The real highlight, though, is Whiteland’s playing of the didgeridoo in the cave’s natural amphitheatre. The sound, amplified by the acoustics of the cave, will no doubt give you goosebumps.

Wukalina Walk, Bay of Fires, Tasmania

Journey across traditional homelands in Mt William National Park and Bay of Fires on Wukalina Walk, a four-day, three-night walk. You’ll hike for two days and spend a day learning about some of the cultural practices that connect First Nations people today to their ancestors. Take part in a smoke ceremony, feast on mutton bird and wallaby, and get up close and personal with wombats.


View this post on Instagram


A post shared by wukalina Walk (@wukalinawalk)

Firescreek Aboriginal Storytelling and Wine Tasting Experience, Central Coast, NSW

Set on the stunning gardens of the Firescreek Botanical Winery on the NSW Central Coast, this tour delves into Aboriginal tools and artefacts, as well as Australian Native plants. You’ll watch didgeridoo and clap stick playing before being treated to a wine tasting where you’ll get a good feel for Australian native flora and other botanicals Firescreeks’ winemakers use to make their wines unique.

Related: 12 Must-Read Books From First Nations Authors

Related: 8 Must-Listen Podcasts by First Nations Creators

Flames of the Forest, Cairns, Queensland

Head into the World Heritage-listed West Tropics rainforest near Cairns for Flames of the Forest’s seven-dish banquet dinner served under a silk canopy lit by hand-made crystal chandeliers. Throughout dinner, your Kuku Yalanji host will share music, ceremony and storytelling, as well as invite you to spend some time sitting quietly, listening to the sounds of the rainforest at night.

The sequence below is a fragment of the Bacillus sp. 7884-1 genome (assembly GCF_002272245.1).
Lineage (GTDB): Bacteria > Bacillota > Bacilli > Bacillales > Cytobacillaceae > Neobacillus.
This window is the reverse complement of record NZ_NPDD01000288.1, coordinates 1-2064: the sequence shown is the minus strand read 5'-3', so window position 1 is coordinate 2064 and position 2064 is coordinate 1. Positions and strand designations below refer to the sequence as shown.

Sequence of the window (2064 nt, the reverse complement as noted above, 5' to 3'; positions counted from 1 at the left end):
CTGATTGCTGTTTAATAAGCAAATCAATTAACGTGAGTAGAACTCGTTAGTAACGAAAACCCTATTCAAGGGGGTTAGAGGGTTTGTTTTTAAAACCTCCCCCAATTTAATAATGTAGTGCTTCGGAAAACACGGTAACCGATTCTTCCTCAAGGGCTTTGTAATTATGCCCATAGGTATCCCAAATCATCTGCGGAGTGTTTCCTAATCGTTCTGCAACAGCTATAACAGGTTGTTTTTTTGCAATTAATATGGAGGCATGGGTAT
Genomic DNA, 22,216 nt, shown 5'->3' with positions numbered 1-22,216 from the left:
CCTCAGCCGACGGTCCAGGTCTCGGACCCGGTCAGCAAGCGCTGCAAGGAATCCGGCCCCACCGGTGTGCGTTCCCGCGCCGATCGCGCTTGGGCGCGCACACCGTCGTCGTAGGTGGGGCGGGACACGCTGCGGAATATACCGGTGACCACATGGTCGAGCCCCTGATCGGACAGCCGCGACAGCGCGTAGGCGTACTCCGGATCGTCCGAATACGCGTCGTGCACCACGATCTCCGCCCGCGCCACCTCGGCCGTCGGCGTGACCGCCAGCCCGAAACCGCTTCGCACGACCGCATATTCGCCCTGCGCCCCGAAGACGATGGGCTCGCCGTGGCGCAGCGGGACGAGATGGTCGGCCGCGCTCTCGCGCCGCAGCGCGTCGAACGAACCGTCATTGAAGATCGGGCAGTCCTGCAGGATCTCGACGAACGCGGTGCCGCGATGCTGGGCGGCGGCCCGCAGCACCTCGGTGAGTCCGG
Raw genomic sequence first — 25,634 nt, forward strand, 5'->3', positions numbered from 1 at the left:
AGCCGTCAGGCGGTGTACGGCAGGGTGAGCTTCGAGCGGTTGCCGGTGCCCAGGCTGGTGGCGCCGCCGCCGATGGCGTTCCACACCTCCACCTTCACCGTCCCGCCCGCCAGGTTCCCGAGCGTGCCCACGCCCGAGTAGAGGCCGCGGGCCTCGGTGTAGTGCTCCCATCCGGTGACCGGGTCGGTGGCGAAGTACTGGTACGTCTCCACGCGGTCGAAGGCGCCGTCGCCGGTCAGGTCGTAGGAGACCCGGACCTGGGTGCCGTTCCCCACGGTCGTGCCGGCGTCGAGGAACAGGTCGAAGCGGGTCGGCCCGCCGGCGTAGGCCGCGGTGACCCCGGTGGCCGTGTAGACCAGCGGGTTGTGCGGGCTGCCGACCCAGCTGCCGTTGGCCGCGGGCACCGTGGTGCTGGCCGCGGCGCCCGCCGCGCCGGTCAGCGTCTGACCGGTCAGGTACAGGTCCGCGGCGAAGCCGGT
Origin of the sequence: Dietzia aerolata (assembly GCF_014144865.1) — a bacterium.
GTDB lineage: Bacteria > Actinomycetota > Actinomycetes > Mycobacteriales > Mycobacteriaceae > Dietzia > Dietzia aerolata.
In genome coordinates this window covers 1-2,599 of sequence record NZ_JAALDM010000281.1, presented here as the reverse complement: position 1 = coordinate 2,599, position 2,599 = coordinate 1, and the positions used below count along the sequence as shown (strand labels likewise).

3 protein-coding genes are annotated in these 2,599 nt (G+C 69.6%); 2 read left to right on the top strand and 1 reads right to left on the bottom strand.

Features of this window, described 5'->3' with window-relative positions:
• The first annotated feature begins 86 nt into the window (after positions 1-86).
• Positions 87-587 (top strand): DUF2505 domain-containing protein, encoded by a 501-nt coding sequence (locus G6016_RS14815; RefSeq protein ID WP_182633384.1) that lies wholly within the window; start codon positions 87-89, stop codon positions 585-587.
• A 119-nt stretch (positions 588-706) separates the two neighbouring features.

Aboriginal Heritage Walk, Melbourne, Victoria

Melbourne Gardens are an important cultural site for the local Kulin Nation, and you can learn about that significance on a daily tour of Aboriginal Heritage Walk with a guide. The host will lead you through the park, sharing about Aboriginal plant uses, and First Nations peoples’ customs and their ongoing connection to country.

Borrgoron Coast to Creek Tour, Western Australia

What’s it like to grow up on an operating pearl farm? Bardi man Terry Hunter did just that, and will tell you all about it on his two-hour, walking Borrgoron Coast to Creek Tours. Discover how the Bardi Jawi people lived as you trek across the Dampier Peninsula, north of Broome. You’ll forage for bush foods, find find fresh water on salty tidal flats and seek out medicinal plants.

Karrke Aboriginal Cultural Experience and Tours, Northern Territory

Karrke Aboriginal Culture Experiences and Tours offer one-hour tours, operating Wednesday to Sunday is a walk and talk on an area in Kings Canyon. You’ll get insight into bush tucker medicines used for healing purposes, as well as Aboriginal paintings and local Aboriginal artefacts. Local arts and crafts will be available to buy post-tour.

Read more stories from The Latch and subscribe to our email newsletter.